Being the third and final part of a dérive through Dublin with a map of Paris.
Place Pigalle: Vibrant, albeit a little rundown, Pigalle tends to attract large groups of Americans, and, as a result, there is a great deal of anti-American feeling among the residents and artists. Much of the artwork was, frankly, disappointing: Most of it was impressionistic and amateurish, some artists being reduced to scrawling phrases such as “We Are All Hezbollah Now” on their canvases and waving them over the heads of their rivals in order to attract buyers. Many of the paintings looked identical, as though mass-produced by some cynical, exploitative organization intent on cowing visitors into submission by turgid repetition. It may work with the young, gullible, and ideologically naive, but for this aesthete it left a decided taste of melancholia on the palate.
Les Invalides: Very cramped, and I couldn’t for the life of me locate Napoleon’s tomb. He must have been a very small man for them to bury him in here. What’s more, the atmosphere has actually deteriorated since the smoking ban. Many of the war veterans still resident seemed rather churlish and begrudging, unable to smoke and undoubtedly annoyed at having their meals disrupted by my incessant requests for stories about torture in Algeria and my perhaps overenthusiastic demands to see their wounds. I was asked to leave when, as a demonstration of my good faith, I showed the collected diners a few wounds of my own.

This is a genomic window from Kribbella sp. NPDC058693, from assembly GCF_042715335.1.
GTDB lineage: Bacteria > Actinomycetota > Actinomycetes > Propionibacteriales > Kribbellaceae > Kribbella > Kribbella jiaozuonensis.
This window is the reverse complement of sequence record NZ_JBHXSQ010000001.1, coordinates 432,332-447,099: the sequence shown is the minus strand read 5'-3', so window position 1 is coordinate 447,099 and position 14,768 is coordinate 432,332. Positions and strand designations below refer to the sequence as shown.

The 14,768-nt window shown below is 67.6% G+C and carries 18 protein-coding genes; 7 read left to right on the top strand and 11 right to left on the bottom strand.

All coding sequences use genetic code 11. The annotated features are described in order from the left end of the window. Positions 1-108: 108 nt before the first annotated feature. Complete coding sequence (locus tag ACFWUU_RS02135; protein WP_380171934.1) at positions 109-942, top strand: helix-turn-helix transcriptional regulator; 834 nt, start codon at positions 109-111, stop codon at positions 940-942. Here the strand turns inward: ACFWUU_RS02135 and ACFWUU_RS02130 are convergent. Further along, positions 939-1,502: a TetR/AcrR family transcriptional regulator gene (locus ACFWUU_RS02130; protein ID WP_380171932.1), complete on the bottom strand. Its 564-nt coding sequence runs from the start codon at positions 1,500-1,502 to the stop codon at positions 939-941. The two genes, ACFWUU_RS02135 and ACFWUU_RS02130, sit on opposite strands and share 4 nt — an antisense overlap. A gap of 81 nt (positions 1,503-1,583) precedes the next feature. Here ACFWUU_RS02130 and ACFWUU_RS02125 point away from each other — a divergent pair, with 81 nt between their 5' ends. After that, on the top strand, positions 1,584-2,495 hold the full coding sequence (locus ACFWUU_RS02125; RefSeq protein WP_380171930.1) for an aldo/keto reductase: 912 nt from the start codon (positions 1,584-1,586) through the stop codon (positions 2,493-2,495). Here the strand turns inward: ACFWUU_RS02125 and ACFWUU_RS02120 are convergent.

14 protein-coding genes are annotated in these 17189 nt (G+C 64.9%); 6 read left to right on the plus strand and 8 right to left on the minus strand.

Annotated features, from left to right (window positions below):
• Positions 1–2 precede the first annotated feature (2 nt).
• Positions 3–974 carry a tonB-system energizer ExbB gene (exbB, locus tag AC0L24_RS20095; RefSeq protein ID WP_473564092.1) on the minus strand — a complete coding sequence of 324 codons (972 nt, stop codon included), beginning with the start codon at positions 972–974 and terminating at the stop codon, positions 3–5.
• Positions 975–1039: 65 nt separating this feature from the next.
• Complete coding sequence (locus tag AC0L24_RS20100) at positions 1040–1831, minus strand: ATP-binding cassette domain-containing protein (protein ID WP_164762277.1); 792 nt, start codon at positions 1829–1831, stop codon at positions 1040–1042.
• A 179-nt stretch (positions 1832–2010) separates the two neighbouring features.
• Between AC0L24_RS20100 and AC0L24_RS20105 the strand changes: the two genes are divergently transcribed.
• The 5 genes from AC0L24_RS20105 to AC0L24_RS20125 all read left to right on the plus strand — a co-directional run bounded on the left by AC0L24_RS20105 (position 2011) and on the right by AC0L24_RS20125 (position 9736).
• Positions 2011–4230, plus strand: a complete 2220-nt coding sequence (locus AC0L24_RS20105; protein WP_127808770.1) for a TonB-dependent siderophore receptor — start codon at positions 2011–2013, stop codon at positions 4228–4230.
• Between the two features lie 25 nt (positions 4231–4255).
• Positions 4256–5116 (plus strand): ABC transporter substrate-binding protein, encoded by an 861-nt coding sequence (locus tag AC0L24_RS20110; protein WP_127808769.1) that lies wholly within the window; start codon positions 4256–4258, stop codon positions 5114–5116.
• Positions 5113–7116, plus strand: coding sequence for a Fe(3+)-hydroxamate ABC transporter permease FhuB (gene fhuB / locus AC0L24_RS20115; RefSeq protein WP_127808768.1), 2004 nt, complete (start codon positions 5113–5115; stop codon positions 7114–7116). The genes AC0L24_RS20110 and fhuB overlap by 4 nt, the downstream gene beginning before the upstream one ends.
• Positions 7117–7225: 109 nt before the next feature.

Le Chabanais: Quite by chance, my dérive came to an end at Paris’s most famous temple of love, one of the famous “Huis Clos” that Sartre wrote about so eloquently. Le Chabanais was supposedly shut down after the war, but the police clearly turn a blind eye to goings-on here or else partake of the delights on offer, because activity was constant during my visit, the corridors lined with rooms behind the doors of which god alone knows what goes on. I looked in vain for the famous “Fellatio Seat” that was constructed for the future Edward VII. The concierge denied all knowledge of its existence, even after being offered big notes: Discretion is everything here.
It is said that, once upon a time, fully one-third of all men visiting Le Chabanais were “juicers,” which is to say men who derived their pleasure from sucking the semen of the previous client from the whore’s vagina. I confess that this is not a pleasure that I share, but as I wandered the corridors in the last throes of my journey and inspected the demeanour of the respectable gentlemen disporting themselves there, I could not help but wonder which of them had only minutes earlier had their mouths full of another man’s come. Generally I find it’s the ones you least expect.